[42]  It is an important principle that the determination of courts except in “a few, narrowly defined, circumstances” be final.[19] As the Court observed in O’Callaghan, “the notion that the rules setting time limits should be treated as of no importance is one which if accepted would be destructive if the proper administration of justice.” In this regard it is not without relevance that the Uniform Civil Procedure Rules are framed with a view to encouraging and facilitating the timely and efficient resolution of proceedings. In D’Orta-Ekenaike v Victoria Legal Aid it was observed in the joint judgment:


“The principal qualification to the general principle that controversies, once quelled, may not be reopened is provided by the appellate system. But even there, the importance of finality pervades the law. Restraints on the nature and availability of appeals, rules about what points may be taken on appeal and rules about when further evidence may be called in an appeal…are all rules based on the need for finality. As was said in the joint reasons in Coulton v Holcombe: ‘[i]t is fundamental to the due administration of justice that the substantial issues between the parties are ordinarily settled at the trial’.” [20]

[43]  Another material consideration is the prejudice suffered by the respondents should the application be successful. Much has happened since judgment and payment of the judgment sum. One of the respondents, Mr Beil, is now 64 years of age. He is a director of the corporate respondent. He deposes that the judgment sum paid in April 2003 was used to repay debt, to acquire an interest in a business and to finance the operations of that business. At the request of the applicants, the mortgage was released in order to enable the applicants to obtain alternative finance and to pay the judgment debt. In consequence the respondents are now without security for the moneys which would be in dispute should the application succeed.

[44]  The applicants criticise the evidence of Mr Beil for vagueness, incompleteness and for swearing the issue of “financial hardship.” It is true that the evidence could have been fuller and more precise, but it does establish those aspects of prejudice to which reference has just been made. It establishes that Mr Beil, not surprisingly, has ordered his affairs and those of Dajad Pty Ltd on the basis of the entitlements established by the judgment obtained in March 2003.

[45]  Recognising that the existence of prejudice may prove fatal to the success of their application, the applicants proffered the following undertaking during the hearing of the appeal:


“The applicants (named as the first, second and third appellants above) undertake to the Court that, as a condition of obtaining leave to appeal out of time, they will not seek to recover any moneys paid to the respondents (namely the sum of $1,081,908) paid to the respondents on 24 April 2003.”


[46]  The applicants argue that the continuing litigation concerning the penalty question is an important consideration in their favour. The existence of the litigation, it is said, reveals that all issues between the parties relating to the guarantee are not resolved and that if the appeal is not allowed the applicants “are deprived of a real defence to [the respondents’ claim]”. These matters are relevant but the applicants had an opportunity to appeal against the orders made on the summary judgment application. They elected not to do so. Consistently with that election, they have sought to meet the respondents’ limited claim in proceedings which have gone through protracted interlocutory steps.

[47]  For the reasons already given, the respondents have established that they would suffer prejudice, were the application to succeed. In the context of inordinate delay explained only by afterthought, that prejudice would render it inappropriate for leave to be granted. It is relevant also that the arguments which would be advanced on appeal are not unassailable.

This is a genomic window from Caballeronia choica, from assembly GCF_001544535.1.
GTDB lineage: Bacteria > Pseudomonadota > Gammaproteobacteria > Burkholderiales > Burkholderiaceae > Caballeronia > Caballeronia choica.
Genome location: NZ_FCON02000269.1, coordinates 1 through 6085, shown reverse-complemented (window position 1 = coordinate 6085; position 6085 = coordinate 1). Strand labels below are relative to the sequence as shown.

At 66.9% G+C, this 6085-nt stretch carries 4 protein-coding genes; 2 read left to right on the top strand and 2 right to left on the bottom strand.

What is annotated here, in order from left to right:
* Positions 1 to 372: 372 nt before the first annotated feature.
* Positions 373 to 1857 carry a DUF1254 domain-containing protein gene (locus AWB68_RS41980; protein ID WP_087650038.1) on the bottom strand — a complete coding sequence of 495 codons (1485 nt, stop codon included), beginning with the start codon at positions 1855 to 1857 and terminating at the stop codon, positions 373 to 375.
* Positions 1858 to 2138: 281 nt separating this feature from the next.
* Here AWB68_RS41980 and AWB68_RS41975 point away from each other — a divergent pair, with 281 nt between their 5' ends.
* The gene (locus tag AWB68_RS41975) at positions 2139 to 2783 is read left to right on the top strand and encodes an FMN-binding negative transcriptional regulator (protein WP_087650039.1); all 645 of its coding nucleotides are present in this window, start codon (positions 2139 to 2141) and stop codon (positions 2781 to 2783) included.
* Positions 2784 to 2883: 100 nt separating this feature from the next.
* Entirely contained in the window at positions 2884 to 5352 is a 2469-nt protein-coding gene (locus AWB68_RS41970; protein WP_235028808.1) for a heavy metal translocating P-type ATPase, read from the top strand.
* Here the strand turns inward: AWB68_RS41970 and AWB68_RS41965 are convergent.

[48]  The undertaking reduces the prejudice to the respondent substantially but not entirely. To allow the application would be to put the respondent to the inconvenience, expense and anxiety of re-litigating matters determined long ago in their favour by due process of law. Their justified belief that issues had been finally determined, upon which they had ordered their affairs, would be falsified. And their confidence and the confidence of others in the administration of justice would tend to be eroded.

[49]  In my view the applicants will suffer no injustice if their application is refused. They were afforded a hearing on the merits and lost. They could have appealed within time and/or obtained other timely advice about the prospects of success on appeal. They did neither. The prejudice suffered by them through not being permitted to re-litigate matters decided more than three years ago largely results from their own conduct. It is of little moment when balanced against the prejudice to the respondents and the public policy considerations discussed above.

[50]  I would dismiss the application with costs.


[1] (1969) 43 ALJR 213 at 220 per Menzies J.

[2] (1987) 162 CLR 549, particularly at 559-561.

[3] As in Davies v Perpetual Trustee [1959] 2 WLR 673, where the Privy Council granted leave in 1959 to appeal from a judgment given in 1919 by the Full Court of NSW.

[4] (1989) 168 CLR 242.

[5] (1987) 162 CLR 549.

[6] (1987) 162 CLR 549 at 561.

[7] At 256.

[8] (2004) 217 CLR 424 at 434, 5.

[9] (1987) 8 NSWLR 88 at 92.

[10] Australian Broadcasting Commission v Australasian Performing Rights Association Ltd (1973) 129 CLR 99 at 109.

[11] (1969) 121 CLR 432.

[12] [1985] 1 WLR 173.

[13] (1986) 162 CLR 170.

[14] [1993] QCA 297.

[15] See e.g. Chapman v State of Queensland [2003] QCA 172 at [3].

[16] See Queensland Trustees Ltd v Fawckner [1964] Qd R 153.

[17] Ibid.

[18] Chapman v State of Queensland [2003] QCA 172 at [3] and Queensland Trustees Ltd v Fawckner (supra).

[19] D’Orta-Ekenaike v Victoria Legal Aid (2005) 79 ALJR 755 at [34].

[20] At [35].


Editorial Notes

  • Published Case Name:

    Beil & Anor v Mansell & Ors

  • Shortened Case Name:

    Beil v Mansell

  • Reported Citation:

    [2006] 2 Qd R 199

  • MNC:

    [2006] QCA 173

  • Court:


  • Judge(s):

    Jerrard JA, Helman J, Muir J

  • Date:

    26 May 2006

Litigation History

EventCitation or FileDateNotes
Primary Judgment[2003] QSC 43--
Appeal Determined[2006] 2 Qd R 19926 May 2006-

Appeal Status

Appeal Determined (QCA)